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Center for Early Lifestage Vulnerabilities to Environmental Stressors - Cumulative Health Impacts for Children in Underserved Rural Agricultural Communities in the United States
Protecting children’s health is one of the most important responsibilities of the U.S. Environmental Protection Agency (EPA). "It is the U.S. Environmental Protection Agency's policy to protect children from environmental exposures by consistently and explicitly considering early life exposures and lifelong health in all human health decisions. Children's environmental health refers to the effect of environmental exposure during early life: from conception, infancy, early childhood and through adolescence until 21 years of age. The EPA' s policy is informed by the scientific understanding that children may be at greater risk to environmental contaminants than adults due to differences in behavior and biology and that the effects of early life exposures may also arise in adulthood or in later generations (1).” The EPA’s Office of Children’s Health Protection (OCHP) plays an essential role in carrying out the agency’s mission to protect children where they live, learn, and play and works closely with EPA’s program and regional offices to ensure that EPA actions and programs address the unique vulnerabilities of children.
Exposures to mixtures of chemicals, along with non-chemical environmental stressors1 such as poverty, limited access to services, and changing conditions found in our everyday environment, may pose developmental and life-long health risks to children. Pollutant exposure during pregnancy and early childhood may be a crucial determinant of their lifetime health and has been associated with adverse neurodevelopment, childhood cancers, and other adverse health outcomes (2-25). Children in underserved, rural agricultural communities may be exposed to agricultural chemicals through ambient air, water, and soil, in addition to exposure to these chemicals via take-home and occupational routes (for adolescents). Moreover, adverse health outcomes in these children resulting from exposure to chemicals may be exacerbated by nonchemical stressors. There is an urgent research need to investigate adverse cumulative health impacts from exposures to chemical and non-chemical stressors for children in these communities in order to effectively reduce early childhood and lifetime health disparities.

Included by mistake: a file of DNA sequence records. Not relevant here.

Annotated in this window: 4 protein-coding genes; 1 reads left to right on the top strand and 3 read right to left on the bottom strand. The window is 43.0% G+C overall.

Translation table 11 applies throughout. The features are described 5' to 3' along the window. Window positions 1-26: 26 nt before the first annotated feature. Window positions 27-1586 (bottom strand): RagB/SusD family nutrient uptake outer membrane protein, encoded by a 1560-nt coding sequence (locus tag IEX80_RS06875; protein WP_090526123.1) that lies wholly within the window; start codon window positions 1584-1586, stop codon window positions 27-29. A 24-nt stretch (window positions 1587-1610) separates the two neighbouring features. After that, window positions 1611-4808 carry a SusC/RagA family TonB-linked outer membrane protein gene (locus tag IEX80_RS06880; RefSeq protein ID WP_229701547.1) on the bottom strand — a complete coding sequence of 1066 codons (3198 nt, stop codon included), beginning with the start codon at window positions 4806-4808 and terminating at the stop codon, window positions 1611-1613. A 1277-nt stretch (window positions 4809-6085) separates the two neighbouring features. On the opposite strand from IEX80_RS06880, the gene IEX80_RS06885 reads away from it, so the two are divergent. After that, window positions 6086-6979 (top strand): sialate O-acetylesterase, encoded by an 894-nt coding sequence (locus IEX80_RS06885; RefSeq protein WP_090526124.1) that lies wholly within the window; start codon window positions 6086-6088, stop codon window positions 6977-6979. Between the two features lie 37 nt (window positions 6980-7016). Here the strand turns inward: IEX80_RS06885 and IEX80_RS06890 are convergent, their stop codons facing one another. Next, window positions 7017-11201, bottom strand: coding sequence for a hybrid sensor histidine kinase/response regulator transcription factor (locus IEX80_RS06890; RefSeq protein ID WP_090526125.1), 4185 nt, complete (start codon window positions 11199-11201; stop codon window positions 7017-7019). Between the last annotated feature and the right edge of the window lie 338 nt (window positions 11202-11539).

Understanding the relationships between chemical exposures at early lifestages and health outcomes during development and later lifestages remains an important gap in children’s health research. Quantitative and qualitative methods for assessing risk which integrate data and information from multiple disciplines, such as epidemiology, toxicology, exposure science, risk assessment, public health, social science, and environmental science, are urgently needed.
To prioritize and implement efficient and effective prevention and intervention measures, research is needed to advance methods and approaches for measuring exposures and characterizing health risks from cumulative exposures to chemicals and nonchemical stressors including social determinants of health. Quantitative and qualitative methods, inclusive of relevant chemical and non-chemical environmental stressors, are required to characterize pollutant exposure and outcome relationships, and modifying factors. It is also important to leverage current knowledge and data (including epidemiological and toxicological information) and develop innovative analyses for cumulative risk evaluation.